LETTER TO THE EDITOR: Separate rules for Chicago politicians

Question of the Day

Should Congress make English the official language of the U.S.?

View results

Illinois state Sen. Donne Trotter, a Democrat, was accused of trying to board a plane headed to Washington with a gun. He pleaded guilty to reckless conduct and avoided felony charges — good for him because a felony conviction could have lost Mr. Trotter his job and pension.

But Mr. Trotter was, in fact, trying to board an aircraft with a weapon. Do you know what else it might have cost? The life of everyone on that airplane. Just so I have the laws correct, one still cannot bring makeup aboard a flight — but knives (similar to the box cutters used in the Sept. 11, 2001, terrorist attacks) are OK, as is boarding with a gun if you are high-profile enough. Interesting laws seem to abound for Chicago politicians.


Silver Spring, Md.

© Copyright 2014 The Washington Times, LLC. Click here for reprint permission.

blog comments powered by Disqus
TWT Video Picks
You Might Also Like
  • Maureen McDonnell looks on as her husband, former Virginia Gov. Bob McDonnell, made a statement on Tuesday after the couple was indicted on corruption charges. (associated press)

    PRUDEN: Where have the big-time grifters gone?

  • This photo taken Jan. 9, 2014,  shows New Jersey Gov. Chris Christie gesturing as he answers a question during a news conference  at the Statehouse in Trenton.  Christie will propose extending the public school calendar and lengthening the school day in a speech he hopes will help him rebound from an apparent political payback scheme orchestrated by key aides. The early front-runner for the 2016 Republican presidential nomination will make a case Tuesday Jan. 14, 2014, that children who spend more time in school graduate better prepared academically, according to excerpts of his State of the State address obtained by The Associated Press. (AP Photo/Mel Evans)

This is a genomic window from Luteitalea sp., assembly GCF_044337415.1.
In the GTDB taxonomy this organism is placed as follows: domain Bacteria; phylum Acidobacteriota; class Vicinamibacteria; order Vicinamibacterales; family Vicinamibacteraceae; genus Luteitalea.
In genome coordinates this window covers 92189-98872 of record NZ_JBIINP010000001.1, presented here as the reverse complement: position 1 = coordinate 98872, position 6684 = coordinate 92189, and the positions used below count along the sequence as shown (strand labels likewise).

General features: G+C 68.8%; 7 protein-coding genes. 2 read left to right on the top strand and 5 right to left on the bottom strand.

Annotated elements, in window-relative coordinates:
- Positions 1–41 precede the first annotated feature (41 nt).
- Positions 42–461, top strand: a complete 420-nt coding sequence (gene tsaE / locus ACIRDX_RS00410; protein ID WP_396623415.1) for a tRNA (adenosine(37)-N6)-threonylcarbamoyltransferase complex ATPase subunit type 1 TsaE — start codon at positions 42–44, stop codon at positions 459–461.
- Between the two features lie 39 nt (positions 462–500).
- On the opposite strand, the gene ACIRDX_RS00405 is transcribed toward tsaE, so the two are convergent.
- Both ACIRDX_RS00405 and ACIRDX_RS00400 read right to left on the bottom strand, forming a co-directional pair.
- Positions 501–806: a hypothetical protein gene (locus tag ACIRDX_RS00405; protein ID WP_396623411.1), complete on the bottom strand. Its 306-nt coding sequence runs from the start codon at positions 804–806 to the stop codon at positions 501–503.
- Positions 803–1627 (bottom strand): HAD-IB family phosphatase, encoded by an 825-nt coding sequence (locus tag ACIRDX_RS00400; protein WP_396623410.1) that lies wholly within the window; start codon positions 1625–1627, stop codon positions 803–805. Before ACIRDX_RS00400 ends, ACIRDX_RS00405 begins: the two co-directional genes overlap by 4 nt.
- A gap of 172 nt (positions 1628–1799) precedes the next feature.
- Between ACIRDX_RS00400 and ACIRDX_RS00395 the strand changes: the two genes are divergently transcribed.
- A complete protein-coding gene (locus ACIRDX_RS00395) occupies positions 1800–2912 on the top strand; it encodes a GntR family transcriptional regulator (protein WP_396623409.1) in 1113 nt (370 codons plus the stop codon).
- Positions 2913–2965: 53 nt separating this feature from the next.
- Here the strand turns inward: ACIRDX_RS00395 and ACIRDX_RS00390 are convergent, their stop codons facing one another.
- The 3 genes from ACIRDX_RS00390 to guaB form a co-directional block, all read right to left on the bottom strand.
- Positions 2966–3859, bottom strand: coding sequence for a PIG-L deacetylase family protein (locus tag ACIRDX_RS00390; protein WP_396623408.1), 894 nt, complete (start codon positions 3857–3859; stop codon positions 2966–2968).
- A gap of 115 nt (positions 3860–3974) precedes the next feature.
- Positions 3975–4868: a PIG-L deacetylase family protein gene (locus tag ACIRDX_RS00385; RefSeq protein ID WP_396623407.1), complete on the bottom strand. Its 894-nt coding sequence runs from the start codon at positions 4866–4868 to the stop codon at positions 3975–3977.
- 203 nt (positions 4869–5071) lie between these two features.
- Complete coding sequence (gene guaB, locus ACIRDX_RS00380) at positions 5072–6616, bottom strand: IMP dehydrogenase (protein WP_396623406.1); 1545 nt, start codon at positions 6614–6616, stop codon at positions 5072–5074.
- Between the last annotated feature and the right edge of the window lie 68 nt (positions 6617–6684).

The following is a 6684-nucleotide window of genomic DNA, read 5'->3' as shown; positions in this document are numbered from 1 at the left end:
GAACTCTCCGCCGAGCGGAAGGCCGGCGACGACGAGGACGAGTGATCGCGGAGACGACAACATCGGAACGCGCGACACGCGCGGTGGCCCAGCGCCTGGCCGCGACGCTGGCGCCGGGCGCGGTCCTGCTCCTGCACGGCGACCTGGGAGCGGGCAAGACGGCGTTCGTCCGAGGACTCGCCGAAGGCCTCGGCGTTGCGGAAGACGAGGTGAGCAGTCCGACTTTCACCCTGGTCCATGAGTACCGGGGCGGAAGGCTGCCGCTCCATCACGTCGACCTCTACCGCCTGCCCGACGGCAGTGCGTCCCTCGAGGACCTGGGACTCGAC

BRUCE: Bombastic arrogance or humble determination? Chris Christie’s choice

  • ** FILE ** Secretary of State Hillary Rodham testifies on Capitol Hill in Washington, Wednesday, Jan. 23, 2013, before the Senate Foreign Relations Committee hearing on the deadly September attack on the U.S. diplomatic mission in Benghazi, Libya, that killed Ambassador J. Chris Stevens and three other Americans. (AP Photo/Pablo Martinez Monsivais, File)

    PRUDEN: The question to haunt the West

  • Get Breaking Alerts